Leather Vs. Nylon Dog Collars

by Jenny Newberry Google
You should be able to fit two fingers underneath your dog's collar for a safe fit.

You should be able to fit two fingers underneath your dog's collar for a safe fit.

Stockbyte/Stockbyte/Getty Images

Have you ever wondered what collar is best for your dog? There is an amazing array of collars to choose from if you shop at a pet store, pet boutique or online. For everyday use, the two most common types of collars are made from nylon or leather, but which one is better for you and your dog?

Expense

Based on individual purchase price, nylon collars are generally less expensive than quality leather collars. Over time, however, you may end up spending more money to replace nylon collars that have become frayed or broken. Leather can outlast the life of your dog if taken care of properly, unless, of course, you have a dog that thinks a leather collar is good to eat. Only invest in leather if you are willing to spend extra time keeping it conditioned and you have a dog who does not think it's a chew toy.

Appearance

Leather-work is an art, and design possibilities are limitless. Whether you choose an intricately carved design or a simple flat collar enhanced with silver brads, leather collars exude class and style. The texture of leather enhances your dog's natural beauty, and leather ages well as long as it's not neglected. While nylon collars cannot match leather's design versatility or endurance, they can be found in much more vibrant colors and can also be embellished in a variety of ways. Nylon collars can be dressed up with rhinestones, beads or decorative stitching. Because they are less expensive, you can buy several to keep from getting bored with using the same collar all the time.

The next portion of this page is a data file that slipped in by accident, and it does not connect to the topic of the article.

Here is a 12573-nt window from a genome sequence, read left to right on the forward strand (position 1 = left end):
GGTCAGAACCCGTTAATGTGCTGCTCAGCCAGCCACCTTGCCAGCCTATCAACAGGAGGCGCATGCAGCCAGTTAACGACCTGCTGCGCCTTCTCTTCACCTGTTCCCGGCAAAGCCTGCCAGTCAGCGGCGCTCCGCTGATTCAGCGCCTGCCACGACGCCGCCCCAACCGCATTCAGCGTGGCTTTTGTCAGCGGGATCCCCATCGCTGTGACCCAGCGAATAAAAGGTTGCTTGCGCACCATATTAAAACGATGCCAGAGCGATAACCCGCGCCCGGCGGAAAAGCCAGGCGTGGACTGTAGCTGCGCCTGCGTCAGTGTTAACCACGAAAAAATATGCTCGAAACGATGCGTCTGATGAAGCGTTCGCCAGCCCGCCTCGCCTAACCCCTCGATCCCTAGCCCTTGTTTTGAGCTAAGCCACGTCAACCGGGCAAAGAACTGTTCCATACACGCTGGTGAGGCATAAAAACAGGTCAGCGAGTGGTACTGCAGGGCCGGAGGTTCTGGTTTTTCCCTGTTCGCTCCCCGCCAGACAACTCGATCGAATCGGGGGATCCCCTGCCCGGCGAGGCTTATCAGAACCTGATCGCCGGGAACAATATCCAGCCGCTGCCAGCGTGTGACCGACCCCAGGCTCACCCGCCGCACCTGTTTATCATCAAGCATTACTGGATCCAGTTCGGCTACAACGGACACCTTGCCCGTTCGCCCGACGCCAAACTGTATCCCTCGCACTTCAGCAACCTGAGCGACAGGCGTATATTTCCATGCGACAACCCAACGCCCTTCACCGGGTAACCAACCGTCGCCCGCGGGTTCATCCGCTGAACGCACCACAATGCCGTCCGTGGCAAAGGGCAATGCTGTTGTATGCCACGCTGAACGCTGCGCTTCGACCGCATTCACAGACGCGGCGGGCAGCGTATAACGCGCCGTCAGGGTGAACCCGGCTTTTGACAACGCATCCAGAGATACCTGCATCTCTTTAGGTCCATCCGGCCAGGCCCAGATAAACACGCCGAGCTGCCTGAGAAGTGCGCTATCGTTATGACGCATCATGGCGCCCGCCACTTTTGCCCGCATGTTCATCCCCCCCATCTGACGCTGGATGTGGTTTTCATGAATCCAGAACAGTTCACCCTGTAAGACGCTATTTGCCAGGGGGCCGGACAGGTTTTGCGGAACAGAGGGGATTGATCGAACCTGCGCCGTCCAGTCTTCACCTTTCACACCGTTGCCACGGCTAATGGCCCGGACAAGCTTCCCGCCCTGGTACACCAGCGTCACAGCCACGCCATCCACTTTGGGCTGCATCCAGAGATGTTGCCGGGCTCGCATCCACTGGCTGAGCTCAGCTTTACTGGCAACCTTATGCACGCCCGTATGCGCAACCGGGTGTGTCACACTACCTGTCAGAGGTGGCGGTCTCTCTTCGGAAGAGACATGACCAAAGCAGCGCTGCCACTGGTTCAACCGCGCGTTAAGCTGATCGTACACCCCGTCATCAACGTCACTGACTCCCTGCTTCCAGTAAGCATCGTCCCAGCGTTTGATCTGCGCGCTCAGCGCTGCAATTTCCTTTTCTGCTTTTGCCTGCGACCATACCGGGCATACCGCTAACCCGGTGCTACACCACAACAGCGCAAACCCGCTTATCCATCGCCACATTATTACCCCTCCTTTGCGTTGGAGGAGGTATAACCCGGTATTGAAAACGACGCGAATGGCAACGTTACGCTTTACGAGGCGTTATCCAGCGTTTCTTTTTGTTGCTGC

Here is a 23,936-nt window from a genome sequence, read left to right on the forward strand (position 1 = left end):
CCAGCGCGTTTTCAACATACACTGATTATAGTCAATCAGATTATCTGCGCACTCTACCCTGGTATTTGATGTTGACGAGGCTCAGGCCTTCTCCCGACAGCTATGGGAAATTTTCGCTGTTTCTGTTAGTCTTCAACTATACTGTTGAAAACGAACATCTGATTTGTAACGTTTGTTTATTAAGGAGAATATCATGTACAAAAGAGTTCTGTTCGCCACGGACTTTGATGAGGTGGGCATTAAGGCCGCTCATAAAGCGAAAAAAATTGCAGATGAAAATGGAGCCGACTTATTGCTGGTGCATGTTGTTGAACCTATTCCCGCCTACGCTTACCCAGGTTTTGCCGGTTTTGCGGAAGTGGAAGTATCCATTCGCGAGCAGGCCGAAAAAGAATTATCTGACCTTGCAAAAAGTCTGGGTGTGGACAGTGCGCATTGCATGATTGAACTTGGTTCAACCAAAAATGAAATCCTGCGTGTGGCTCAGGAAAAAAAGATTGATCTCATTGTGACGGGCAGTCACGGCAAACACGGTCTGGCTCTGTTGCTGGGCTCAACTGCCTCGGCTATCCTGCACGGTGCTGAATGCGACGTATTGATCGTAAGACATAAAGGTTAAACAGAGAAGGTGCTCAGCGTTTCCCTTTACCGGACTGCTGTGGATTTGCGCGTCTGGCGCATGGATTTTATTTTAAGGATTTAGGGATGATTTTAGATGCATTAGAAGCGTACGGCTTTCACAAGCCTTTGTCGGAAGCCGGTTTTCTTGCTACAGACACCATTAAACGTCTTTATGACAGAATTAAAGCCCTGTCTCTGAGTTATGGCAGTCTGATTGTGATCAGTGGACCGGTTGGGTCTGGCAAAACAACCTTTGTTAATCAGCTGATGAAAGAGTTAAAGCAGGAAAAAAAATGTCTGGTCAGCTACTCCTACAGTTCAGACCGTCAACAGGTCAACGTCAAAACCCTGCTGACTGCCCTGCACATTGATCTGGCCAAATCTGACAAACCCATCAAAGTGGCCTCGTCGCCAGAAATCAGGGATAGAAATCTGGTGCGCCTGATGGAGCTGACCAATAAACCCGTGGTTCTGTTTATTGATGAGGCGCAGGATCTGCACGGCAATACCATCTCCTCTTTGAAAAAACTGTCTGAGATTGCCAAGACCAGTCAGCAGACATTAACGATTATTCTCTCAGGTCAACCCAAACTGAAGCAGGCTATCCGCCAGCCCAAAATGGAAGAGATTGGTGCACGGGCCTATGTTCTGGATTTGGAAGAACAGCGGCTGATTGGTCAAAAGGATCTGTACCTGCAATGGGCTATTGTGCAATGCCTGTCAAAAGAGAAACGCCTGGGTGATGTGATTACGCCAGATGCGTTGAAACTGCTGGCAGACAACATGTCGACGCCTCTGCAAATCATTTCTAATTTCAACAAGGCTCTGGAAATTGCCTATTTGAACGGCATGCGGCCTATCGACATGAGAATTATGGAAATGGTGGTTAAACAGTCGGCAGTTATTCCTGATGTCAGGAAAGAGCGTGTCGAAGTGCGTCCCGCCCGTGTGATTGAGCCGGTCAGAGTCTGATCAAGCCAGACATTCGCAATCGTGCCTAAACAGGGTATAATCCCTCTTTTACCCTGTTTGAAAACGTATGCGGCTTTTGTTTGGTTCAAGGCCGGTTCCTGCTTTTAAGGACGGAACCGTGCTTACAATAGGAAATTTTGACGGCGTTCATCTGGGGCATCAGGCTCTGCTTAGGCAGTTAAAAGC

Care and Durability

Hands-down, nylon collars are the easiest to take care of. They are wash and go; a little soap and water once a week will keep them clean and smelling fresh. Leather, on the other hand, needs special conditioners to keep it supple and in good shape. Dogs who love water should be given nylon collars because they will ruin a leather one in short order.
Both nylon and leather collars are only as strong and durable as their weakest link, the fastener. Plastic fasteners do not hold up as well as metal, especially for larger dogs, so invest in collars that have metal fasteners, whether they are buckles are quick-release clasps.

Comfort and Fit

Nylon collars are flat, and their edges can be stiff and abrasive to your dog's neck. They are easier to adjust to the fit for your dog, however. Leather collars can be flat or have rolled edges which are excellent for long-haired dogs because it reduces matting of the fur, and leather conforms to your dog's neck over time. Both leather and nylon collars can be found in the martingale design, also known as the limited-slip collar. This design works well for dogs who have narrow heads, such as whippets and greyhounds, because it prevents the dog from backing out of the collar. One word of caution, flat buckle collars can cause a condition called collapsing trachea in small dogs who pull too hard against them for prolonged periods of time. For these fragile dogs, it is best to use a harness for walks rather than any kind of collar.

Photo Credits

  • Stockbyte/Stockbyte/Getty Images

About the Author

Jenny Newberry, a former teacher with 25 years of experience, is a professional writer and photographer and holds a B.S. and a M.Ed. in elementary and special education from the University of South Alabama. She is also a history buff, praise and worship pianist, pet enthusiast, avid crafter and hobby gardener.

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